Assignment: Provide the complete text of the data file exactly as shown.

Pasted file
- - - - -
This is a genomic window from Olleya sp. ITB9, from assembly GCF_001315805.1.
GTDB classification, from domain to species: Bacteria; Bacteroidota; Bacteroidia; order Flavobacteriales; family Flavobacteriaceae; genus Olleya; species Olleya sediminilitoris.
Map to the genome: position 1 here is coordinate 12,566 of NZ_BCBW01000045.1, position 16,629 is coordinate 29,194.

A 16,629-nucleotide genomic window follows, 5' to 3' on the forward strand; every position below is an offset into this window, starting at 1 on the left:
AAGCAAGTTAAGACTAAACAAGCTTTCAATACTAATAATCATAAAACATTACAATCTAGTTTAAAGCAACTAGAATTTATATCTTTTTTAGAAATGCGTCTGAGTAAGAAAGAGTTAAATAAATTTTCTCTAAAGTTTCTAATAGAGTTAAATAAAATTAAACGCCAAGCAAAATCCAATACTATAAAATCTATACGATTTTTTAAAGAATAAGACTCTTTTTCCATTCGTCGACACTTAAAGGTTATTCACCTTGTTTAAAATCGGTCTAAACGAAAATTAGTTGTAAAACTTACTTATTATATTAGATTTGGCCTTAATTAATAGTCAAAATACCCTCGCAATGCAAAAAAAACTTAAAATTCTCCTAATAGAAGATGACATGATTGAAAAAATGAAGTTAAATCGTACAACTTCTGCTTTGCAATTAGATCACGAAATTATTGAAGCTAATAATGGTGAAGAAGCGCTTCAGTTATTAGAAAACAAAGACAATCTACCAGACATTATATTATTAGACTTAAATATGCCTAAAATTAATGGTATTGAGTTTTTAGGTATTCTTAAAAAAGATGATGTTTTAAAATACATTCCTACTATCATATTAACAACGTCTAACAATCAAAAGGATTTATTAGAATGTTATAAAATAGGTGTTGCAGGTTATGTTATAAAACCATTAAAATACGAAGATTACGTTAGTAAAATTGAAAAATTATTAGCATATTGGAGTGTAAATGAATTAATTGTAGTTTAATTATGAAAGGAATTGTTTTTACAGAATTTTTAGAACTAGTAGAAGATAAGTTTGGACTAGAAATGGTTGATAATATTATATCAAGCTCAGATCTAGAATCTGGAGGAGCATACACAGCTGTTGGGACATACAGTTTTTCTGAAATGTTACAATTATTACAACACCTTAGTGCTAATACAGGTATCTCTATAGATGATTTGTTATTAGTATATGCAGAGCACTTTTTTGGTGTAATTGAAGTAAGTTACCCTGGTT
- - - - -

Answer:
This is a genomic window from Olleya sp. ITB9, from assembly GCF_001315805.1.
GTDB classification, from domain to species: Bacteria; Bacteroidota; Bacteroidia; order Flavobacteriales; family Flavobacteriaceae; genus Olleya; species Olleya sediminilitoris.
Map to the genome: position 1 here is coordinate 12,566 of NZ_BCBW01000045.1, position 16,629 is coordinate 29,194.

A 16,629-nucleotide genomic window follows, 5' to 3' on the forward strand; every position below is an offset into this window, starting at 1 on the left:
AAGCAAGTTAAGACTAAACAAGCTTTCAATACTAATAATCATAAAACATTACAATCTAGTTTAAAGCAACTAGAATTTATATCTTTTTTAGAAATGCGTCTGAGTAAGAAAGAGTTAAATAAATTTTCTCTAAAGTTTCTAATAGAGTTAAATAAAATTAAACGCCAAGCAAAATCCAATACTATAAAATCTATACGATTTTTTAAAGAATAAGACTCTTTTTCCATTCGTCGACACTTAAAGGTTATTCACCTTGTTTAAAATCGGTCTAAACGAAAATTAGTTGTAAAACTTACTTATTATATTAGATTTGGCCTTAATTAATAGTCAAAATACCCTCGCAATGCAAAAAAAACTTAAAATTCTCCTAATAGAAGATGACATGATTGAAAAAATGAAGTTAAATCGTACAACTTCTGCTTTGCAATTAGATCACGAAATTATTGAAGCTAATAATGGTGAAGAAGCGCTTCAGTTATTAGAAAACAAAGACAATCTACCAGACATTATATTATTAGACTTAAATATGCCTAAAATTAATGGTATTGAGTTTTTAGGTATTCTTAAAAAAGATGATGTTTTAAAATACATTCCTACTATCATATTAACAACGTCTAACAATCAAAAGGATTTATTAGAATGTTATAAAATAGGTGTTGCAGGTTATGTTATAAAACCATTAAAATACGAAGATTACGTTAGTAAAATTGAAAAATTATTAGCATATTGGAGTGTAAATGAATTAATTGTAGTTTAATTATGAAAGGAATTGTTTTTACAGAATTTTTAGAACTAGTAGAAGATAAGTTTGGACTAGAAATGGTTGATAATATTATATCAAGCTCAGATCTAGAATCTGGAGGAGCATACACAGCTGTTGGGACATACAGTTTTTCTGAAATGTTACAATTATTACAACACCTTAGTGCTAATACAGGTATCTCTATAGATGATTTGTTATTAGTATATGCAGAGCACTTTTTTGGTGTAATTGAAGTAAGTTACCCTGGTT